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Survey finds many NZers are not taking basic precautions to protect themselves from cyber threats

Contributor:
Fuseworks Media
Fuseworks Media

Despite best intentions, most New Zealanders overlook key steps to protect sensitive data while working from home, leaving their personal information, and their employers, at risk - finds the new Unisys Security Index™.

While two-thirds of New Zealanders (66%) say they are responsible for keeping their own data safe and secure while working from home, many are not aware of common cyber security risks:

More than half (54%) are unaware of SMiShing - when a scammer texts asking for personal or financial information;

33% are not wary of clicking on links in a text message, email or social app;

82% are not aware of SIM jacking - when a fraudster gets your phone number transferred to a phone they control;

74% don’t know which organisation to report a scam to if they fall victim;

42% say they are not as careful on their phone as on their laptop or computer when it comes to protecting their personal and financial details; and

One third (34%) admit they have downloaded or installed software, mobile apps or programs for work purposes that their IT department had not authorised or approved.

Yet New Zealanders are very concerned about protecting their privacy and data security. In 2021 the top three security issues concerning New Zealanders are data/privacy related: Identity theft (52% of New Zealanders concerned about this issue), hacking and viruses (51%) and bankcard fraud (49%). Concern about hacking and viruses and identity theft recorded the greatest increases (+11 points and +9 points, respectively) over the last year. This marks a change of focus compared to 2020 when natural disasters, including pandemics, had been the top security concern for Kiwis.

"Employers rely on employees to do the right thing to prevent cyberattacks," said Gergana Winzer, industry director of cybersecurity, Unisys for Asia Pacific. "But this is a big ask when New Zealanders are being targeted by more ransomware attacks than ever before1. Moreover, the research shows that Kiwis are not attentive to cyber risks on mobile devices. Employers need to ensure that their security measures encompass mobile devices used for work - even if they are owned by the employee. Scammers tailor very sophisticated attacks that mimic organisations people trust in order to trick them into clicking on a link or downloading an app That may launch malicious code or cause them to unwittingly provide personal details. And those details can be used for identity and financial fraud or to mimic their profile to access their employer’s systems."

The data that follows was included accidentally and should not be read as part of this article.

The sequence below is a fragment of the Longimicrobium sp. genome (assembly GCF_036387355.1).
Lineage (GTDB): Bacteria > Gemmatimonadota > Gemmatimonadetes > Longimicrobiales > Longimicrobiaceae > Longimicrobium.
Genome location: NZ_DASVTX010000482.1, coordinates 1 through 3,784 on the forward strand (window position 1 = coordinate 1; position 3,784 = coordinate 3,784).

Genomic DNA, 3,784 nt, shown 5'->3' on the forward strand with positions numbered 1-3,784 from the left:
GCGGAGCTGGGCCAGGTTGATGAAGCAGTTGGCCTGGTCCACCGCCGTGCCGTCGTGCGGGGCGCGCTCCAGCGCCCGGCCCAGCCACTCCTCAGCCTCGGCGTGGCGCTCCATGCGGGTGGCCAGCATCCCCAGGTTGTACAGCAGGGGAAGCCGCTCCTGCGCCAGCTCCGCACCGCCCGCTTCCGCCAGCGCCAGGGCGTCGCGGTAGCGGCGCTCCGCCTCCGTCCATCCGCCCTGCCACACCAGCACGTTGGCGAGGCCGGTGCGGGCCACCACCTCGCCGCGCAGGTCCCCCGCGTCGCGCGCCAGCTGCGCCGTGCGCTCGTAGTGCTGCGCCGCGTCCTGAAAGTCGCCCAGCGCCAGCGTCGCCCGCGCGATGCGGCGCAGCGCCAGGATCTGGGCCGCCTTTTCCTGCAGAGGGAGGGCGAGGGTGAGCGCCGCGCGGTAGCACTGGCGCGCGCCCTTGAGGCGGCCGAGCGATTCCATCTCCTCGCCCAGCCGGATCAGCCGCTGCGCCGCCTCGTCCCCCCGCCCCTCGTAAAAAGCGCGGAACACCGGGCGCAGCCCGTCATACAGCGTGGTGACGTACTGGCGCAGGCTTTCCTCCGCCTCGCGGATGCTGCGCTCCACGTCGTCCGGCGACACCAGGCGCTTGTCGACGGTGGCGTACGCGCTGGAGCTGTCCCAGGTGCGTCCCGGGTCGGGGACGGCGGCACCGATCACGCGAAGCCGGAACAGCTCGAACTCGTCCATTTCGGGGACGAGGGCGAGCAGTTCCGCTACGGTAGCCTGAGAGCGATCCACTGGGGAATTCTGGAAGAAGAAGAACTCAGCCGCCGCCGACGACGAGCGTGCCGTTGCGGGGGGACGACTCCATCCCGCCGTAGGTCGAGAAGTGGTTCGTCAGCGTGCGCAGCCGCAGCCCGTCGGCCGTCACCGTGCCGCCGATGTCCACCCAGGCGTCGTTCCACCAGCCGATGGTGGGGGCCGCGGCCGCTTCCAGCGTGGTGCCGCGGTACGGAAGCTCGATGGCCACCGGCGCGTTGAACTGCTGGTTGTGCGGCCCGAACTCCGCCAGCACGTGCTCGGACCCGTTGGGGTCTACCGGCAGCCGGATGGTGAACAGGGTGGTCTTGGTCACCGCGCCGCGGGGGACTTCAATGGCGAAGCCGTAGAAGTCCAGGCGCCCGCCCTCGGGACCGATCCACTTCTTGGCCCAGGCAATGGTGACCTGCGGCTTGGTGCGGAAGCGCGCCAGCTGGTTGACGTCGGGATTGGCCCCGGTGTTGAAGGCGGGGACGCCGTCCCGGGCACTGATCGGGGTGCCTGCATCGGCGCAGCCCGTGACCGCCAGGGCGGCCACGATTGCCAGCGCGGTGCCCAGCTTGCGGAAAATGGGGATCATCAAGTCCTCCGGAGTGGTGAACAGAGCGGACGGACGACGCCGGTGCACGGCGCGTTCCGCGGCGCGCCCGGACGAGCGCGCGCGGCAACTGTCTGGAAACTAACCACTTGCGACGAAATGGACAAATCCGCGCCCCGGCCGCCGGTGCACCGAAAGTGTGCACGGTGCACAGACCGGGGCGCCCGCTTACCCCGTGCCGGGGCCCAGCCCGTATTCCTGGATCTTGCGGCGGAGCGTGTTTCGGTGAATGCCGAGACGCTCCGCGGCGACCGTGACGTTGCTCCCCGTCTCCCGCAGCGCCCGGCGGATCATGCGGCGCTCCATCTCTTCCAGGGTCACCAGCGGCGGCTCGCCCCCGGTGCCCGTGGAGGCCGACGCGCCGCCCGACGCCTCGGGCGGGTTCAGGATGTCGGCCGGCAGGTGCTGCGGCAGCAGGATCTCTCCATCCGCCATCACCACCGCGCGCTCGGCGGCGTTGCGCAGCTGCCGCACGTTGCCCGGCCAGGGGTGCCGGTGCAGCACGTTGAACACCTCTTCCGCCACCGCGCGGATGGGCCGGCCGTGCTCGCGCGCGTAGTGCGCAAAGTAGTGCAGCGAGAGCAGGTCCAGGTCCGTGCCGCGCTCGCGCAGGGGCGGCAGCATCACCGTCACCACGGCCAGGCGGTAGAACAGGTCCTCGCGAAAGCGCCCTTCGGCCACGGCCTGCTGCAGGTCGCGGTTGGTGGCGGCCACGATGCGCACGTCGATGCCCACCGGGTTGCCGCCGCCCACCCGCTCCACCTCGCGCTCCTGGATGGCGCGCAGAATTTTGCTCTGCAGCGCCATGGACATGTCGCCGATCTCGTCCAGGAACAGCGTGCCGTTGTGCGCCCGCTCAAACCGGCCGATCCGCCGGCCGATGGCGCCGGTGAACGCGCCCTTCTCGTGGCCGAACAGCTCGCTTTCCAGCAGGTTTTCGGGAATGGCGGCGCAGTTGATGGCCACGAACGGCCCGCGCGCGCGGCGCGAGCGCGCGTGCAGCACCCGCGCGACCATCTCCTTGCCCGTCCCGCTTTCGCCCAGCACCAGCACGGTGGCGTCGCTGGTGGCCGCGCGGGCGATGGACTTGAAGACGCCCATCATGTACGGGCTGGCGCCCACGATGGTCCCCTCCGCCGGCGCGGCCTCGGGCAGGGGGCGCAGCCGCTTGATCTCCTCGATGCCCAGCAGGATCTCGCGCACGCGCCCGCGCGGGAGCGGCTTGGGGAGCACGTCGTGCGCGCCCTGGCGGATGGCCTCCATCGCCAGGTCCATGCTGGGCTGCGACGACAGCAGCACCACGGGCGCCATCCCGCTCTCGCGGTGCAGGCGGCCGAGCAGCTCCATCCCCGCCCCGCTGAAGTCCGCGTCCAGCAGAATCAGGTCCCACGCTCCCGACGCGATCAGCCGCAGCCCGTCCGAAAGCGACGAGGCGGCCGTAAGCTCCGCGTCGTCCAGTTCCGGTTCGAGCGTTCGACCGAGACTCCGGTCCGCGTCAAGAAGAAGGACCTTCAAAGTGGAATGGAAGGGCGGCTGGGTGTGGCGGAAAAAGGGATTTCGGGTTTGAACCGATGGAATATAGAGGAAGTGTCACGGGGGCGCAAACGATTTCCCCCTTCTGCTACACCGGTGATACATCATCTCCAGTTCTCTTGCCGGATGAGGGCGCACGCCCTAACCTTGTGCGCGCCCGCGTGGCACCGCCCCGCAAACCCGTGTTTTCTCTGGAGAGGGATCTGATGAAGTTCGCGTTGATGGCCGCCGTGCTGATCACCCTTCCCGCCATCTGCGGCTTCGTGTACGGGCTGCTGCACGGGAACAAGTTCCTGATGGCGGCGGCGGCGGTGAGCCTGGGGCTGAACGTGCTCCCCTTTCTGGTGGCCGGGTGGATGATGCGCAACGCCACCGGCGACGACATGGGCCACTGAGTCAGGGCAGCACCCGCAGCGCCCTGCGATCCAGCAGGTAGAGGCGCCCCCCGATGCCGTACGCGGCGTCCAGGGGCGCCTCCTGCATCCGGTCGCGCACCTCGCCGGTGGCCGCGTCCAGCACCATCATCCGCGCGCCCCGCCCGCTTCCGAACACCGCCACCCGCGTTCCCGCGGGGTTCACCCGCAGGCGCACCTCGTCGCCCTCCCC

Exploiting COVID-19

"COVID-19 creates new opportunities for criminals to take advantage of people’s trust in brands and responsiveness to familiar processes," added Winzer. "Home deliveries have increased markedly under COVID-19. CERT NZ recently warned of a malicious app that spread via links in text messages about parcel deliveries."

"There’s a lot of focus on public and employee education campaigns to raise awareness of scams in order to avoid them. But education is only part of the solution - it must be repeated and continually updated to ensure people are alert to new sophisticated threats. But humans will still make bad decisions - accidently or intentionally. So organisations also need a holistic approach to security that also includes processes, policies and technologies to make it extra hard for people to, without intending, do the wrong thing," she said.

Security Linked to Employee Experience

New Zealanders gave a variety of reasons for intentionally installing unauthorised software and mobile apps: They wanted to use the same tools they use in their personal life for work purposes (39%); they needed it to do their job and their employer didn’t provide a good alternative (38%); it was better than the tools their employer provided (35%); or for entertainment and personal use (33%).

"Security and employee experience are fundamentally integrated: employees who download unauthorised software risk creating unsecured links to devices and systems. But don’t assume that ‘shadow IT’ means you need to provide more tools. Look at what unauthorised apps are installed, and ask why: Is it really a gap in tools required to perform a job? Or is it because employees aren’t aware of the functionality already available or are they simply reluctant to change from what they are familiar with? Measure the adoption of approved tools - including usability and experience - to work out how to make them irresistible, to negate the temptation or need for individuals to install unauthorised software," advised Winzer.

2021 Unisys Security Index: 15 Years and Counting

The 2021 Unisys Security Index for New Zealand, the overall measure of security concerns of the New Zealand public, is 140 out of 300, up four points from 2020 and the highest since 2017. Even so, it is the fourth lowest level of concern of the 11 countries. The study is the longest-running snapshot of consumer security concerns conducted globally. The 2021 Unisys Security Index surveyed 11,000 consumers in 11 countries, including 1,000 in New Zealand, in July 2021. Unisys Corporation (NYSE: UIS) gauged their attitudes on a wide range of security-related issues dealing with personal, national, internet and financial security.

For more results and information on the 2021 Unisys Security Index visit UnisysSecurityIndex.co.nz and this infographic summarising the New Zealand findings.

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